Eidsvold's acting OIC Wayne Harper reflecting on a difficult job he attended early in his career. Picture: Sam Turner
Eidsvold's acting OIC Wayne Harper reflecting on a difficult job he attended early in his career. Picture: Sam Turner

‘Her child wasn’t moving’: Crash that still haunts paramedic

A TRAGIC accident in north Queensland involving the death of a toddler still resonates with Eidsvold paramedic Wayne Harper to this day.

Him and his partner were called to the car park of a busy shopping centre several years ago, to a site no parent wants to see.

"We were called to a pedestrian versus vehicle, where we very quickly ascertained it was a young child," he said.

"Once we arrived we found a young child laying on the ground, with a few bystanders around including the child's mum, who was frantic at the fact her child wasn't moving, or making any sounds."

Being the first crew on scene, Mr Harper and his partner determined the patient had gone into a traumatic cardiac arrest.

Witnesses said they had seen a young P plater driver manoeuvring in the car park, and the child had separated from its mother, and had gone behind the vehicle.

It was alleged the younger driver was distracted, and went straight over to the top of them, according to Mr Harper.

After they assessed the patient's status, two more crews arrived, which included a critical care paramedic.

Mr Harper said paramedics continuously attempted CPR, however were unable to use defibrillators to shock the child's heart back to a regular rhythm.

It took seven minutes for the crew to transport the young child to hospital.

He can still remember the minutes following the hand off, and how it had affected the crews.

"The adrenaline was running afterwards, and the first responders were quite upset about what happened," he said.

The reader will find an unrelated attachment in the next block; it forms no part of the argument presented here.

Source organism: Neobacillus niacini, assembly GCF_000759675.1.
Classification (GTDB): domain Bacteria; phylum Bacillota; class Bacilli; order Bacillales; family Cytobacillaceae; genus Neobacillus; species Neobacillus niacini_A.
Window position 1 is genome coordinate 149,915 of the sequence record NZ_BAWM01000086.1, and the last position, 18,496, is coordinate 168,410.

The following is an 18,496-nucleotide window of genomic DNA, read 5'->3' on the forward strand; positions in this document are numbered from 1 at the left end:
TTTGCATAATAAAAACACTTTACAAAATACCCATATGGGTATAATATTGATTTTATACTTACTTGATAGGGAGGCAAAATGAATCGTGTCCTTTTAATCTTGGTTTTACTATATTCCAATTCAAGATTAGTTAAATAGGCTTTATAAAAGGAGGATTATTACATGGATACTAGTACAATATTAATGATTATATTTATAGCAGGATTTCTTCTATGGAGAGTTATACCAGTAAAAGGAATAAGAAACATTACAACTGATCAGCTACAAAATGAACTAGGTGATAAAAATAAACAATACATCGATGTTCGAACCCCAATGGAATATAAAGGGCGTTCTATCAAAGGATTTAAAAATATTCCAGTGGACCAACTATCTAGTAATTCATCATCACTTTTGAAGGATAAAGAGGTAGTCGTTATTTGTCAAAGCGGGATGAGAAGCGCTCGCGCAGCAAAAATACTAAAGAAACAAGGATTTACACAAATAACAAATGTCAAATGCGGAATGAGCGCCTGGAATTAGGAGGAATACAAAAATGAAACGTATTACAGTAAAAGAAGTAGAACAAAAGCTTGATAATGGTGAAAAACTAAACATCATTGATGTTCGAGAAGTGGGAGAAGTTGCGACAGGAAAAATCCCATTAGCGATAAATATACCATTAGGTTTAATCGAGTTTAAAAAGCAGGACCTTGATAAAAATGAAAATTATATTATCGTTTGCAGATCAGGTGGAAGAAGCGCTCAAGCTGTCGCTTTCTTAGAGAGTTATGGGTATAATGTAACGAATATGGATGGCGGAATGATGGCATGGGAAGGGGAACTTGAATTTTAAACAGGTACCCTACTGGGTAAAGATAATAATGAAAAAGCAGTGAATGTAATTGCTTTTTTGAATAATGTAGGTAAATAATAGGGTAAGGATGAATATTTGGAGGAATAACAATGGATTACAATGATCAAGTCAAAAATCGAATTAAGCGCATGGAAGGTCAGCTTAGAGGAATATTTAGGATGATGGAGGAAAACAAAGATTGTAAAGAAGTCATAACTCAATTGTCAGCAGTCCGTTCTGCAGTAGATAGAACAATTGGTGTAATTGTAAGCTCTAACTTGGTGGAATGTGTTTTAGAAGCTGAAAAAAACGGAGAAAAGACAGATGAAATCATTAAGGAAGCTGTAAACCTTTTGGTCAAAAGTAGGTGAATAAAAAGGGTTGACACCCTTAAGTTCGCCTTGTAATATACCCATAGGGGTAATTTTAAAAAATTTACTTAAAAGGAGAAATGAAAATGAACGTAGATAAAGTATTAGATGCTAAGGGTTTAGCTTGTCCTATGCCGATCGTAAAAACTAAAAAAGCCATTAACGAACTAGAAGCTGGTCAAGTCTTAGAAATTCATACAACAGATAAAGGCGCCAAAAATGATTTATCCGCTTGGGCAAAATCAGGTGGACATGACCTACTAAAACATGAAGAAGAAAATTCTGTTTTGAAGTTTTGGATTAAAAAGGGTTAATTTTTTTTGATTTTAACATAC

"I've dealt with paediatric cardiac arrest before, but my partner and the other crew hadn't.

"All of us there had kids of our own."

Eidsvold's acting OIC Wayne Harper. Picture: Sam Turner
Eidsvold's acting OIC Wayne Harper. Picture: Sam Turner

It was later revealed the young child died of their injuries in the Intensive Care Unit (ICU) the next morning.

"At the end of the day it came down to the driver of the vehicle being distracted, and he's got to live with that for the rest of his life," he said.

"I couldn't imagine watching my own kid get run over, and their mother saw the whole thing."

Mr Harper said heartbreaking tragedies such as this all came down to situational awareness, and the tragic consequences of being distracted can have.

"His situational awareness was taken away for a brief period, and in that time the child appeared behind his vehicle," he said.

"We try to reinforce how important situational awareness is, particularly in car parks where there's a high potential for kids to be.

"Focus on what's going on around in you, and if you're in doubt, get out, and have a look around you.

"Never assume, because this young driver did, and it ended in disaster."


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The lifelong impacts of responding to fatal crashes on our roads.

Queensland Road Safety Week runs from August 24-28, and is an initiative to run by the State Government to educate and inform drivers on our roads.

The Queensland Police Service stated 136 lives were lost on our state's rural roads, and 1,915 seriously injured in 2019, which equates to more than 60 per cent of total road fatalities.

The Central and North Burnett Times and South Burnett Times have sat down with several emergency services personnel, and asked them about jobs which warranted the need for Road Safety Week each year.

The jobs where people lose their awareness behind the wheel can have catastrophic consequences for a person's friends or family, with Mr Harper saying how preventable they are.

"Those incidents where someone's lost their awareness, their whole day, and their whole life can change in the blink of an eye," he said.

"That's the big thing we want to get out of stories like this, and hopefully people will read that story, and realise how lucky they were if they've ever come close to disaster."